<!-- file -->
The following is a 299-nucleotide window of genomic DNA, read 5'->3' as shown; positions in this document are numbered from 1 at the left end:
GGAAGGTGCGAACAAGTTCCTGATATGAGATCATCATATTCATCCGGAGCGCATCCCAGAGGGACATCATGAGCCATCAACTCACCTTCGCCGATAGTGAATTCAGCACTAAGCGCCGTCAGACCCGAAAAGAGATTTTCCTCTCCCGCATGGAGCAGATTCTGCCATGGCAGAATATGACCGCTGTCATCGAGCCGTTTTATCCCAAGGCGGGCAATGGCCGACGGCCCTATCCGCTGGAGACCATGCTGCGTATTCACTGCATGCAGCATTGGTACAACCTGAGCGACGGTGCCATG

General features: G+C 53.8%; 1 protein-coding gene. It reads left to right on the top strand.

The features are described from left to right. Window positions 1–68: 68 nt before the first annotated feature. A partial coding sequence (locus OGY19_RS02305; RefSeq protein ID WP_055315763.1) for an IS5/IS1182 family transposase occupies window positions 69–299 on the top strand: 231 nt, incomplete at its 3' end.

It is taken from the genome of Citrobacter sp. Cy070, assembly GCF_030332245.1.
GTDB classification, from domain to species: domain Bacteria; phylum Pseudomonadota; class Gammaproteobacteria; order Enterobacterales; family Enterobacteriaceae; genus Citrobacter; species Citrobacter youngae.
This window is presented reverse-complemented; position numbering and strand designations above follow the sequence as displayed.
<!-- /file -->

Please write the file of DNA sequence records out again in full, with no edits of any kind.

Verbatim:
The following is a 299-nucleotide window of genomic DNA, read 5'->3' as shown; positions in this document are numbered from 1 at the left end:
GGAAGGTGCGAACAAGTTCCTGATATGAGATCATCATATTCATCCGGAGCGCATCCCAGAGGGACATCATGAGCCATCAACTCACCTTCGCCGATAGTGAATTCAGCACTAAGCGCCGTCAGACCCGAAAAGAGATTTTCCTCTCCCGCATGGAGCAGATTCTGCCATGGCAGAATATGACCGCTGTCATCGAGCCGTTTTATCCCAAGGCGGGCAATGGCCGACGGCCCTATCCGCTGGAGACCATGCTGCGTATTCACTGCATGCAGCATTGGTACAACCTGAGCGACGGTGCCATG

General features: G+C 53.8%; 1 protein-coding gene. It reads left to right on the top strand.

The features are described from left to right. Window positions 1–68: 68 nt before the first annotated feature. A partial coding sequence (locus OGY19_RS02305; RefSeq protein ID WP_055315763.1) for an IS5/IS1182 family transposase occupies window positions 69–299 on the top strand: 231 nt, incomplete at its 3' end.

It is taken from the genome of Citrobacter sp. Cy070, assembly GCF_030332245.1.
GTDB classification, from domain to species: domain Bacteria; phylum Pseudomonadota; class Gammaproteobacteria; order Enterobacterales; family Enterobacteriaceae; genus Citrobacter; species Citrobacter youngae.
This window is presented reverse-complemented; position numbering and strand designations above follow the sequence as displayed.